49 degrees Clear Wind W 3mph
The sky is clear and a bright blue this morning. And the birds are all singing their Sunday best. A chorus worthy of any choir.
The loon has just let out a single wail. It is almost as if it is a call to its mate, "I am here waiting. Where are you?"
But right now I do not see the mate anywhere in sight.
This is day 33 for the first egg and tonight will be day 31 for the second egg.
So the questions start to mount if the eggs will hatch. And the short answer is that I do not know! But we are now at a fairly critical time. If we do not see the eggs hatch in the next couple days, the chances of them hatching start to go down with each passing day.
But the loons have not given up yet.
They still sit faithfully on the eggs.
Questions have been raised of how long they will continue to sit on an egg that does not hatch.
A couple years ago we had a situation where one egg hatched and the other one did not. The loon kept returning to the nest, along with the chick, to sit on the unhatched egg. After about 10 days or 2 weeks, it was obvious that the second egg was not going to hatch. So in consultation with several experts, we decided that the right thing to do would be to take the egg off the nest to break that bond and to let the loons and the chick get on with their lives.
It was a controversial decision and a number of people were very upset with me that we would do such a thing. But in hindsight, I think it proved to be the right decision. It almost immediately broke the bond with the nest and the parents could teach the chick what it meant to truly be a loon. And that was to be in the water fishing rather than on an artificial nest with an egg that was not going to hatch.
We x-rayed the egg and found that the chick had died inside the egg about halfway through its development. This fit perfectly with a time that the nest had been completely filled with cold water during a storm when an eagle had chased the loon off the nest.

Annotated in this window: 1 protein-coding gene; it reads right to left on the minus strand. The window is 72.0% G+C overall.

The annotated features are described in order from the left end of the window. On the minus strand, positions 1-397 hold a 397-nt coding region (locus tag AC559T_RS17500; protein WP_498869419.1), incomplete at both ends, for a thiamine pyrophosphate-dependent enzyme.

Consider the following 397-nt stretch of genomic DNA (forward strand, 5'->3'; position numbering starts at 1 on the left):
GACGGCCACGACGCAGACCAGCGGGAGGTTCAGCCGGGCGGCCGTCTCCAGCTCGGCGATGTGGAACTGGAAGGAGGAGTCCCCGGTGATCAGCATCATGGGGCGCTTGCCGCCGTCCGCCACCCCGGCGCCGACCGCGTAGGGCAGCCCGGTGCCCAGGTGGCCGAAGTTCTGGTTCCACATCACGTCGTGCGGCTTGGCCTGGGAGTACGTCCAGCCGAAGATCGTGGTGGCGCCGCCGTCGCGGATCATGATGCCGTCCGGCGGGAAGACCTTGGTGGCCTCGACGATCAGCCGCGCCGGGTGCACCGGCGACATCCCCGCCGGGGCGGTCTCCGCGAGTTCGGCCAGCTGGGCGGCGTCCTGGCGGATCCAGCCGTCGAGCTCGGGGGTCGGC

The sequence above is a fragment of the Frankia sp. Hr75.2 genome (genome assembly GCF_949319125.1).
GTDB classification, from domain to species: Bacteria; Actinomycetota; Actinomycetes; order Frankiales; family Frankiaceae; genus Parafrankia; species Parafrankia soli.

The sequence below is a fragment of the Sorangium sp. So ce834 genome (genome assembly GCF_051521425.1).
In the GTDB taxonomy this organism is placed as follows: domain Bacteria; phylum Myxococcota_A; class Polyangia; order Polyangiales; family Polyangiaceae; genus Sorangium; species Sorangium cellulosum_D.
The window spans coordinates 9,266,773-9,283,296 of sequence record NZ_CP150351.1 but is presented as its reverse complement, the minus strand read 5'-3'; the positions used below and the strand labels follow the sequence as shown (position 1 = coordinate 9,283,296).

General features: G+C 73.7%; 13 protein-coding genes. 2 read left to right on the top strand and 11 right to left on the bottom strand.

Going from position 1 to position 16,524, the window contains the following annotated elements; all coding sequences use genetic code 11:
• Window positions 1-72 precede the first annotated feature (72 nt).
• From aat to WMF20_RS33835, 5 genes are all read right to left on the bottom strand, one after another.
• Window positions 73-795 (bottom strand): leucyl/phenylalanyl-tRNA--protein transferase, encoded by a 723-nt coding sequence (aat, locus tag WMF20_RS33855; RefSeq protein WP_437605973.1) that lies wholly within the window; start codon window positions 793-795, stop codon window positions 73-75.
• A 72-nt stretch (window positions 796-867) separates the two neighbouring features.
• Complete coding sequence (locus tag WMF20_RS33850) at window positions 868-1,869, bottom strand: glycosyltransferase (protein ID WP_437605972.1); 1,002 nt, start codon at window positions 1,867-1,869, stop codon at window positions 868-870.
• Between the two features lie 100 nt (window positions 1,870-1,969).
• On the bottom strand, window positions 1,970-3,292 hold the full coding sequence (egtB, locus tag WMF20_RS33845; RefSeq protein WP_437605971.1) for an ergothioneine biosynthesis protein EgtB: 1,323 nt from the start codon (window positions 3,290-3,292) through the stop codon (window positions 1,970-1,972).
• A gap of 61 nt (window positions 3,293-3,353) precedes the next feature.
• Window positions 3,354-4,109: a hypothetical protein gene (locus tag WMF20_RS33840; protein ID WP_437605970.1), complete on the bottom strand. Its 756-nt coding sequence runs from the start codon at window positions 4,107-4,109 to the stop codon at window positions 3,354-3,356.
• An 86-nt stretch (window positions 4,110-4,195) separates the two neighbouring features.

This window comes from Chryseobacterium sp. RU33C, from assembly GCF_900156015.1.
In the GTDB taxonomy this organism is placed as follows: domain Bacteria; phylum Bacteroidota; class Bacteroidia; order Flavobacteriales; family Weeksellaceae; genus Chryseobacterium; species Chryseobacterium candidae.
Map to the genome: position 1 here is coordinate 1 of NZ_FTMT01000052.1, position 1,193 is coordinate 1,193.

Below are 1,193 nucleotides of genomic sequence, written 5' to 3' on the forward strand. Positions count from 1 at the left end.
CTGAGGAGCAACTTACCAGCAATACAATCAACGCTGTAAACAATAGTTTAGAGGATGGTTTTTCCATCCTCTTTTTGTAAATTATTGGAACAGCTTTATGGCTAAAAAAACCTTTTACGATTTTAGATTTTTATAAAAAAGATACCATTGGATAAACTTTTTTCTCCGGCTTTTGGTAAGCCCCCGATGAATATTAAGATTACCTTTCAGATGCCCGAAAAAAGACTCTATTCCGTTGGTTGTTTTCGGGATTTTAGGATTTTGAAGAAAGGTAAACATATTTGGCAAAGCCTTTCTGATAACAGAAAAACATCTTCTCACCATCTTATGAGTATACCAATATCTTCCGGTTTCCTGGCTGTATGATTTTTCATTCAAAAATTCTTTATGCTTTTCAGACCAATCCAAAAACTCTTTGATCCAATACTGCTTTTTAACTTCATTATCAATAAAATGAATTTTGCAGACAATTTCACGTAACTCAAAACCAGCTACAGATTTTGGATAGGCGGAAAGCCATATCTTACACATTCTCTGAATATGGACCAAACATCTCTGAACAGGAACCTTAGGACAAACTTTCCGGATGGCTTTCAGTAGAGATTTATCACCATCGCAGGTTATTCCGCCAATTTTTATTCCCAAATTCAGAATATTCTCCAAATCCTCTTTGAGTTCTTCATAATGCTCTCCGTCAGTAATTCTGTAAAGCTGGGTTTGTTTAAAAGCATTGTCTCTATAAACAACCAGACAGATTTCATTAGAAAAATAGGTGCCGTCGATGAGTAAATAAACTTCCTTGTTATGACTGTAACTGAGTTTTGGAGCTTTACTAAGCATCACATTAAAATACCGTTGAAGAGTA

One egg survived. The other one did not.
But this morning it is too early to contemplate something like that.
There is still a chance that our eggs might hatch.
But I have to be brutally honest that now my concern begins to mount with each passing day. A while back I said that if we went significantly beyond this weekend without a hatch, that a successful hatch starts to become questionable. I still feel that way.
There is still a lot of hope. But it begins to dim with each passing day.
There are documented cases of loons sitting on eggs for well over 60 days before finally abandoning the nest. So the loons are faithful in doing their part. And beyond!!
But in most cases of a natural nest along a shore, if an egg does not hatch, eventually a predator will take it. Raccoons are the biggest predators of loon eggs from nests on shore. So nature has a way of breaking that bond with the nest as well.
There is a 50% chance of rain or thunderstorms later today. So the loons will be cooler as they sit on the nest. And we still need the rain since it has been so dry. But we do not need, nor do the loons need, any severe weather with high wind and waves or especially any hail.
But they take what they get. And stay faithful in any kind of weather. In hot weather. In cold weather. In snow. In rain. In hail. In stormy weather. In beautiful sunny, cool weather like it is right now.
For our loons right now, this is just about the ideal. Like Goldilocks, not too hot, not too cold. Not too windy. Not too still.
This is just right!